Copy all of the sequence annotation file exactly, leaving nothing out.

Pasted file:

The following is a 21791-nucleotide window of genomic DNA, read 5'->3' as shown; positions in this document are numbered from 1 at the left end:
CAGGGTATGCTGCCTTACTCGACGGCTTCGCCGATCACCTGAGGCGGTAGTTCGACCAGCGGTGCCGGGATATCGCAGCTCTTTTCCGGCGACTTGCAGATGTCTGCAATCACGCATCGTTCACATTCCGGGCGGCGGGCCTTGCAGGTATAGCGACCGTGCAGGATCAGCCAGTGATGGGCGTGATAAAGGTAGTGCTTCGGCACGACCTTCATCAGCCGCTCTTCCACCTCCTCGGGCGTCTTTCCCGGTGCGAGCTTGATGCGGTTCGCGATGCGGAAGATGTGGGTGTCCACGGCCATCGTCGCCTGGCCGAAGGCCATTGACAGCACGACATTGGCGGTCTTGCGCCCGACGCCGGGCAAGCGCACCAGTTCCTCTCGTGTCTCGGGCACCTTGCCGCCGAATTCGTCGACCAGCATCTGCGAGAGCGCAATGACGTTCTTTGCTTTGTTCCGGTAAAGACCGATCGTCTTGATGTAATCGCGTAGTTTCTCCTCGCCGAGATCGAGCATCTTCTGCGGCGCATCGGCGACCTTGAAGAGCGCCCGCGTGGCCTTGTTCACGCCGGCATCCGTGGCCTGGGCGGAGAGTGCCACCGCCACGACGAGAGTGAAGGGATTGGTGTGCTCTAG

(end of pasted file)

The following is a 21791-nucleotide window of genomic DNA, read 5'->3' as shown; positions in this document are numbered from 1 at the left end:
CAGGGTATGCTGCCTTACTCGACGGCTTCGCCGATCACCTGAGGCGGTAGTTCGACCAGCGGTGCCGGGATATCGCAGCTCTTTTCCGGCGACTTGCAGATGTCTGCAATCACGCATCGTTCACATTCCGGGCGGCGGGCCTTGCAGGTATAGCGACCGTGCAGGATCAGCCAGTGATGGGCGTGATAAAGGTAGTGCTTCGGCACGACCTTCATCAGCCGCTCTTCCACCTCCTCGGGCGTCTTTCCCGGTGCGAGCTTGATGCGGTTCGCGATGCGGAAGATGTGGGTGTCCACGGCCATCGTCGCCTGGCCGAAGGCCATTGACAGCACGACATTGGCGGTCTTGCGCCCGACGCCGGGCAAGCGCACCAGTTCCTCTCGTGTCTCGGGCACCTTGCCGCCGAATTCGTCGACCAGCATCTGCGAGAGCGCAATGACGTTCTTTGCTTTGTTCCGGTAAAGACCGATCGTCTTGATGTAATCGCGTAGTTTCTCCTCGCCGAGATCGAGCATCTTCTGCGGCGCATCGGCGACCTTGAAGAGCGCCCGCGTGGCCTTGTTCACGCCGGCATCCGTGGCCTGGGCGGAGAGTGCCACCGCCACGACGAGAGTGAAGGGATTGGTGTGCTCTAG